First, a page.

I passed my PMP exam successfully at an exam center in Paris, with 2Ps and 3 MPs. Here’s my PMP study plan and some of the valuable lessons that I learned, and I hope this article will ease your PMP journey a bit.
I would like to take this opportunity to thank all my well-wishers who supported me on this wonderful journey towards PMP certification.
With a lot of personal priorities, I had finally decided to have my certification completed by 2016. In fact, I did my 35 hr boot camp with PMGS in the beginning of Jan 2016 itself.
I took it as a challenge to achieve this milestone at least before Feb 2017. Your PMP application once validated allows you to take your exam within 1year from the time it has been accepted and validated for taking exams. You have 3 trials to clear the exam.
My PMP Study Plan
I settled for a 13 Weeks schedule. I had already read RITA’s prep book and PMBOK once.
I had completed my bootcamp with PMGS before the schedule started.
I also used the guidance notes from 2 PMP specialists (Shiv and Markus) who gave away resources for free. Their weekly planning along with their quick notes helped me grasp the topic essentials and let me dig deep into the PMBOK content.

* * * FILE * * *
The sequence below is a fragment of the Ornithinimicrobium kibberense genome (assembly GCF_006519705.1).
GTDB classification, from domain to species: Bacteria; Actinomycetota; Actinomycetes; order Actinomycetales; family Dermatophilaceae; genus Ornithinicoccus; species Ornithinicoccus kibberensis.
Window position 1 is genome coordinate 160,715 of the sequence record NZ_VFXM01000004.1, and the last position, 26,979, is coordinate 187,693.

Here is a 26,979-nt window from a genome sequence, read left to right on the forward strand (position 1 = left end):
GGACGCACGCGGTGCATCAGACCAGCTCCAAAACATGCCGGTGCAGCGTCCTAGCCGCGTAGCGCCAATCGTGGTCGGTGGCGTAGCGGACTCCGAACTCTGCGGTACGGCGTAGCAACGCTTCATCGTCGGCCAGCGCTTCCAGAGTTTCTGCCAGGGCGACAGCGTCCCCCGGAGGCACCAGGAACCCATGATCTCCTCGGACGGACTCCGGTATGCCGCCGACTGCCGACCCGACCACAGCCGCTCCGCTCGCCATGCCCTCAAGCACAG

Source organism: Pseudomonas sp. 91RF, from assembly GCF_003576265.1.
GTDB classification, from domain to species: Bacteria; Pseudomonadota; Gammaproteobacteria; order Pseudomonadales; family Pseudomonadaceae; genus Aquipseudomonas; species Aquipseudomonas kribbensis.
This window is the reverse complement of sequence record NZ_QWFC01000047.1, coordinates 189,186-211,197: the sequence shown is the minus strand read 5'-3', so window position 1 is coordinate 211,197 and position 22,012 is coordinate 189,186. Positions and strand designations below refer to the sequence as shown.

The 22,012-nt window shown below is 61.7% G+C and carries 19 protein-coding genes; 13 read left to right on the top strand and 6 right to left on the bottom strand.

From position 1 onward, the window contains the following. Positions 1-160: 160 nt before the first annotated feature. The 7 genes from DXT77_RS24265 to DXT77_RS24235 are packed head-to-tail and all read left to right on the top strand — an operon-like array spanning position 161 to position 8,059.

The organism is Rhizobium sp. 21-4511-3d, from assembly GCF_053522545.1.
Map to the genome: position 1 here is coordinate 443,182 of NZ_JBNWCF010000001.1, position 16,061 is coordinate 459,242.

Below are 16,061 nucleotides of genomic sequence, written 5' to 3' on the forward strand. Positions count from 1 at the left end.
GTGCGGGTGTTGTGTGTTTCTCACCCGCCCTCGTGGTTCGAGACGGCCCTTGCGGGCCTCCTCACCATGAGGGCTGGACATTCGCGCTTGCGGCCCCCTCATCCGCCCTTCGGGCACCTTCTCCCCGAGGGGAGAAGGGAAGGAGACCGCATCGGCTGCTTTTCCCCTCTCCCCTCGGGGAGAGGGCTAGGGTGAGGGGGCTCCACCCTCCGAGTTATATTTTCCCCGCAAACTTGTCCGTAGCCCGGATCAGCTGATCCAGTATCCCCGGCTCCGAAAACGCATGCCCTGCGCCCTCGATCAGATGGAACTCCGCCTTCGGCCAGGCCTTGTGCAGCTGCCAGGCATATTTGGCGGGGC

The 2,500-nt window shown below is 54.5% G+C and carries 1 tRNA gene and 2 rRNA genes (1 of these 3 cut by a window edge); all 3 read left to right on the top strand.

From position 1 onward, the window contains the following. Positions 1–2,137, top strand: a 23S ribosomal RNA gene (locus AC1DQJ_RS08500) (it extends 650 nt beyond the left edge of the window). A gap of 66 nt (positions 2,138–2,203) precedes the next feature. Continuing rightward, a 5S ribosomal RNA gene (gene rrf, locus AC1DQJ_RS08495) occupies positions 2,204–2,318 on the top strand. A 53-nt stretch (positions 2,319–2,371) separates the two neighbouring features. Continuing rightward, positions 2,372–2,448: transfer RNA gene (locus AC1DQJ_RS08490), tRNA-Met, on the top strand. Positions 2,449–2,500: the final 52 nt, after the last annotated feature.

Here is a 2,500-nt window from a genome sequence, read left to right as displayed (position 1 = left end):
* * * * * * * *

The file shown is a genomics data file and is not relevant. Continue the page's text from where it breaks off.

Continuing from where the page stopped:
My advice to you as a PMP aspirant is to make a schedule that suits you. Be realistic in your approach. Build in some contingencies in the schedule, as things always do not go as per the plan. As a project manager, you already knew that I guess. 🙂
PMP Prep Resource Used
These were the study resources I used primarily –
- PMBOK 5th Edition
- Rita Mulchy PMP exam prep book
- PMPrepCast (video course) – OSP international (Click for review and free books here)
- PMP Exam Bundle by Shiv (Excellent quick notes, Formula pack, Mnemonics and Mind maps on PMP process)
- Markus Klein’s (projectmanagement.plus)
MOCK EXAMS RESOURCES
Mock tests are an important part of one’s PMP journey. They help you weed out study gaps and identify the gray areas easily.
Moreover, you can practice how to manage your four hours of examination time efficiently. I also understood variations of questions to expect on the actual exam.
- PM_Exam_Simulator (Cornelius) – OSP international
- PM challenge in Projectmanagement.com (PMI member access is free)
- Oliver Lehman online exam and LinkedIn forum (I want to be a PMP)
- Other mock exams from PMGS, Shiv’s PMP questions bundle
My Blockers/Excuses and Workarounds
1. FINDING OWN STUDY TIME
Carving out time for PMP study is a challenge that many PMP aspirants face.
Since I spend about 4 hours in commuting to work every day, I used Cornelius’s PM Prepcast podcasts to assimilate the PMBOK content.
For those who commute just like me, the best investment would be in these podcasts. I would simply listen to them over and over again on my way while driving to work. It provided me the flexibility that I had never imagined before. The podcasts content are of high quality. I made it a routine and part of my PMP study plan.